One of the key focus areas for SCM at the NRF is making a difference in the public procurement space. This has led to the creation of a number of initiatives and ideas that will hopefully help to alleviate inherent challenges in SCM transformation. For instance, the team has been planning roadshow marketing to educate prospective bidders about commodities that are available at the NRF. Lindiwe believes that this is one of the ways in which the NRF can reach and attract more prospective bidders, including more women.
Lindiwe thinks there is more that can be done to try to close the gender gap when it comes to SCM. She says, “There is a lot we can do in this regard. One of the things that has been a concern for me is that there aren’t enough people exposed to and who know what the NRF does. The NRF is so much more than a postgraduate funding institution and we need to market this on a wider scale, including townships, to ensure we are engaging stakeholders beyond university students and researchers. When we get this right, we will allow opportunities to open up the pool of people that work with the NRF, potentially also increasing the number of women participants within the space whilst also reducing the unemployment rate, especially among the youth.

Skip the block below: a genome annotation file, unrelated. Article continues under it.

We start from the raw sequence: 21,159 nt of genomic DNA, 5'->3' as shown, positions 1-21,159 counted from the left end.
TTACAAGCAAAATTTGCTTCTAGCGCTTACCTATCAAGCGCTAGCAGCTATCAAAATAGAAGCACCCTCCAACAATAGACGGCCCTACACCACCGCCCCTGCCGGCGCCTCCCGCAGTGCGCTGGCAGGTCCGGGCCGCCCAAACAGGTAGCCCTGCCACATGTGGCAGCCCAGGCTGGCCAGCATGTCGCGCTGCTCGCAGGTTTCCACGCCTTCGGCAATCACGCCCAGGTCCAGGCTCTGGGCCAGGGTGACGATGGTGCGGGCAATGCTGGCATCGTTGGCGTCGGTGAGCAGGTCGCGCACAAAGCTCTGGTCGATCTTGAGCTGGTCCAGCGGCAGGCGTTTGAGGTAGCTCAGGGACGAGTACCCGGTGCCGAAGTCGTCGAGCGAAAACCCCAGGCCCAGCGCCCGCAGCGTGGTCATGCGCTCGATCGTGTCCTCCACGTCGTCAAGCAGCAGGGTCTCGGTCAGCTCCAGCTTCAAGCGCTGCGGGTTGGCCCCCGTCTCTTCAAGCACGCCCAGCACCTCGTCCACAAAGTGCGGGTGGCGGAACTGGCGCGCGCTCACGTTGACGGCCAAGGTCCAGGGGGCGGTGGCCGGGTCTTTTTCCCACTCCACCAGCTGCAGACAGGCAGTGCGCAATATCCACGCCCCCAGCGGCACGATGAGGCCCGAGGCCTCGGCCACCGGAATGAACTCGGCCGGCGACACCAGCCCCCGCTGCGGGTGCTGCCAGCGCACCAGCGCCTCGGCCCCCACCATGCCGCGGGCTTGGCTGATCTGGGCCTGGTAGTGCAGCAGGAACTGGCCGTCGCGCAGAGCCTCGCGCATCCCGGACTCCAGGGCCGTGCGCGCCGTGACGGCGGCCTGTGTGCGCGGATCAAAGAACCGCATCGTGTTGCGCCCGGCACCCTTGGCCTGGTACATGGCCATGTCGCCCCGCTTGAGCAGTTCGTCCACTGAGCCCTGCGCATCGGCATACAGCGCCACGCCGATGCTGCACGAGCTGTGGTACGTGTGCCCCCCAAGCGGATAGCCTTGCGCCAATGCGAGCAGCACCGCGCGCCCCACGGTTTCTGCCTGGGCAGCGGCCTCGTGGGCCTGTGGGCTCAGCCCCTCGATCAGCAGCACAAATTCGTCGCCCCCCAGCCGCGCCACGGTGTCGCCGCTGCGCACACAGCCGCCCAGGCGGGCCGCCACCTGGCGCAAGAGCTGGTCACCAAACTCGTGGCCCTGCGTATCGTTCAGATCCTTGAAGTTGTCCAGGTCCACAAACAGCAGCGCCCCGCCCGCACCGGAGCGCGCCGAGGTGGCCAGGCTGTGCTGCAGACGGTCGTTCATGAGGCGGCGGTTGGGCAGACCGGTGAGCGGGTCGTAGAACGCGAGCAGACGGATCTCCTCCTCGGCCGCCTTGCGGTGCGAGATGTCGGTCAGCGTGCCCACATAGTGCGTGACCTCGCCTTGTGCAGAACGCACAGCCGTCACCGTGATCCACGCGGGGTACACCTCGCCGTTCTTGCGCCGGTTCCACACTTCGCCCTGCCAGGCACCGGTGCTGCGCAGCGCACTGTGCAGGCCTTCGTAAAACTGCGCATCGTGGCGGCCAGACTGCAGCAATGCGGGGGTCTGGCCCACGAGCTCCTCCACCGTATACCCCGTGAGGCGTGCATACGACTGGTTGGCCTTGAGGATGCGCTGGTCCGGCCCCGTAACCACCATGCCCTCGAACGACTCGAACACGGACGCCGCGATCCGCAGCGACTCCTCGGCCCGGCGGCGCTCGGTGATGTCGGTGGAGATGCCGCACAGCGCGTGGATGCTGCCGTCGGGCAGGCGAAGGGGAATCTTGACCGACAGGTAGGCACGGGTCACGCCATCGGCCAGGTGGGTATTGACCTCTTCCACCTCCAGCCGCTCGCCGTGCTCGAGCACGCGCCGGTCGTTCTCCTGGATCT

“We also must ask ourselves how we can advance women’s rights through public procurement. The NRF Preferential Procurement Policy should consider the advancement of women,” says Lindiwe. “As Rosa Parks said, Each person must live their life as a model for others.”
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Bid number: NRF/RISA B&M 11/2022-23
IIASA’s 50th Anniversary: Developing the Next Generation of Systems Analysts